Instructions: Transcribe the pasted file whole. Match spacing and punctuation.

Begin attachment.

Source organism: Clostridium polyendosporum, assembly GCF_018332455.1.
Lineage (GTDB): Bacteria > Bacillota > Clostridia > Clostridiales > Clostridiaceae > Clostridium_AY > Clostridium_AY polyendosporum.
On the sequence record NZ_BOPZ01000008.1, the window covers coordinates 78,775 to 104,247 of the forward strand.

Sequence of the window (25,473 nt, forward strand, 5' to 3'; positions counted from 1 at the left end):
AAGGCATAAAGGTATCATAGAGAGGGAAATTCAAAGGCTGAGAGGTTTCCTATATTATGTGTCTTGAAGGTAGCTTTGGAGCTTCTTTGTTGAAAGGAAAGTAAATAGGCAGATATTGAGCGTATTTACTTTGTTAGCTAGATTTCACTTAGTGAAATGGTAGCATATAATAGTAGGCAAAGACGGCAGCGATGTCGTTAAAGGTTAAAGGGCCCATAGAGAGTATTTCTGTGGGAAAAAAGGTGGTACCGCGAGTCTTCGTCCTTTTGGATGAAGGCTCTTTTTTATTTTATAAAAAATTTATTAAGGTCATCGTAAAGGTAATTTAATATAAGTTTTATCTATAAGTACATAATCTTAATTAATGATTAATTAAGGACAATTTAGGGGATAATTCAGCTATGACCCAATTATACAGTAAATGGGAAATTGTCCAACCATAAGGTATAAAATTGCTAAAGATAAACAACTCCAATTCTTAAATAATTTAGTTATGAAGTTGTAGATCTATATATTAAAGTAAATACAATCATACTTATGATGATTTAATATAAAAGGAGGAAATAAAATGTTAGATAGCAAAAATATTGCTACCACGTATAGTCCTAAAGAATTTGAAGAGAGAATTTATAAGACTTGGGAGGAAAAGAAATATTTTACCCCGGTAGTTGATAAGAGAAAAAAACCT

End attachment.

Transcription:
Source organism: Clostridium polyendosporum, assembly GCF_018332455.1.
Lineage (GTDB): Bacteria > Bacillota > Clostridia > Clostridiales > Clostridiaceae > Clostridium_AY > Clostridium_AY polyendosporum.
On the sequence record NZ_BOPZ01000008.1, the window covers coordinates 78,775 to 104,247 of the forward strand.

Sequence of the window (25,473 nt, forward strand, 5' to 3'; positions counted from 1 at the left end):
AAGGCATAAAGGTATCATAGAGAGGGAAATTCAAAGGCTGAGAGGTTTCCTATATTATGTGTCTTGAAGGTAGCTTTGGAGCTTCTTTGTTGAAAGGAAAGTAAATAGGCAGATATTGAGCGTATTTACTTTGTTAGCTAGATTTCACTTAGTGAAATGGTAGCATATAATAGTAGGCAAAGACGGCAGCGATGTCGTTAAAGGTTAAAGGGCCCATAGAGAGTATTTCTGTGGGAAAAAAGGTGGTACCGCGAGTCTTCGTCCTTTTGGATGAAGGCTCTTTTTTATTTTATAAAAAATTTATTAAGGTCATCGTAAAGGTAATTTAATATAAGTTTTATCTATAAGTACATAATCTTAATTAATGATTAATTAAGGACAATTTAGGGGATAATTCAGCTATGACCCAATTATACAGTAAATGGGAAATTGTCCAACCATAAGGTATAAAATTGCTAAAGATAAACAACTCCAATTCTTAAATAATTTAGTTATGAAGTTGTAGATCTATATATTAAAGTAAATACAATCATACTTATGATGATTTAATATAAAAGGAGGAAATAAAATGTTAGATAGCAAAAATATTGCTACCACGTATAGTCCTAAAGAATTTGAAGAGAGAATTTATAAGACTTGGGAGGAAAAGAAATATTTTACCCCGGTAGTTGATAAGAGAAAAAAACCT